That line of thought was tested with the recent discovery of actively dividing germ cells (those that give rise to sexual reproduction) in the ovaries of both juvenile and adult mice. The presence of these germ cells could indicate reproductive capability.
Still, researchers disagreed as to whether female germline stem cells (FGSCs) do exist in mammalian ovaries after birth.
So, the Chinese team isolated active female FGSCs from adult and five-day-old mice. They say that they were able to generate new FGSC lines that proliferated even after being cultured multiple times.
These FGSCs restored fertility (by producing new oocytes) when transplanted into the ovaries of female mice that were previously rendered infertile by chemotherapy.
The females then gave birth to normal, young mice.
Even if the breakthrough could apply to humans, it likely would only apply to younger women experiencing infertility, Attia said. "Pregnancy is a heavy load on the human body. A 60-year-old might not be able to be pregnant," he noted.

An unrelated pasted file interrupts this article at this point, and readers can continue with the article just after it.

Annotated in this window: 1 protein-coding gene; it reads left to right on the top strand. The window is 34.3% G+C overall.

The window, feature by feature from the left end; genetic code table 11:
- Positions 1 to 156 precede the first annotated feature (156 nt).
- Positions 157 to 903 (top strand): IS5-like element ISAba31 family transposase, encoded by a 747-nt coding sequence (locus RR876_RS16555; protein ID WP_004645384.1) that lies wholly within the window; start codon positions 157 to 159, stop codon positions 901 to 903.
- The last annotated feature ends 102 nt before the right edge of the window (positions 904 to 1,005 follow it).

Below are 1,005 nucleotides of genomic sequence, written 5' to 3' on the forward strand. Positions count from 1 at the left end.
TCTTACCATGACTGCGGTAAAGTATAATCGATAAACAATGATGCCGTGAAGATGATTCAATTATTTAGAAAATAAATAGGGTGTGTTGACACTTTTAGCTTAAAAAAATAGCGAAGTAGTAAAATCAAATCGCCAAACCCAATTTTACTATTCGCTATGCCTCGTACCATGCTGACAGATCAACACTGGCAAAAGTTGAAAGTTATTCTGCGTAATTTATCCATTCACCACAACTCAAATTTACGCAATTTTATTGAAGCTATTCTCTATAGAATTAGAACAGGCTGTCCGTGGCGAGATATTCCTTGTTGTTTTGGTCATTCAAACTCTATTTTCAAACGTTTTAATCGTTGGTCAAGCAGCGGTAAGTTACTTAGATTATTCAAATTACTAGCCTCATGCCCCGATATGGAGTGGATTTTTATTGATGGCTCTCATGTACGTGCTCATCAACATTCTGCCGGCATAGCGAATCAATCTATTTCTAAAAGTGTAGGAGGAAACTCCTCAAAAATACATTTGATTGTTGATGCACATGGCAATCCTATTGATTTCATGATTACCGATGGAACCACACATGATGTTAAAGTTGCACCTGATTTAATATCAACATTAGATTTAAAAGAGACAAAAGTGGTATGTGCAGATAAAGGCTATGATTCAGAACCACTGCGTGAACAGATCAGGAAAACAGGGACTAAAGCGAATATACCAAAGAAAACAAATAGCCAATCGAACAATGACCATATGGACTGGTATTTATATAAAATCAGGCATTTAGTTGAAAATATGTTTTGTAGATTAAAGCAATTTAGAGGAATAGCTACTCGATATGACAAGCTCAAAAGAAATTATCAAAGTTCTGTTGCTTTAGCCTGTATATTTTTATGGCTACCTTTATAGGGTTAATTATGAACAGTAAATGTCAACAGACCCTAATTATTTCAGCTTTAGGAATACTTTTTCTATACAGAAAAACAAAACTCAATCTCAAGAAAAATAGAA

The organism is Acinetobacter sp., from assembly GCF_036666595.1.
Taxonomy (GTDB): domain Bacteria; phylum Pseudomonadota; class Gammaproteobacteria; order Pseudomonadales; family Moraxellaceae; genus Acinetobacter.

In other stem cell news, researchers reporting Sunday in the journal Nature Biotechnology said that they were able to use bits of genetic material called microRNA to revert adult mouse cells back into embryonic cells.
These new embryonic cells are, like stem cells, capable of transforming into multiple different types of tissue.
Currently, retroviruses and genes are used to complete this transformation, but this carries the risk of cancer and other problems. Using microRNAs, which regulate gene expression, would be a potentially safer method, said researchers from the University of California, San Francisco.
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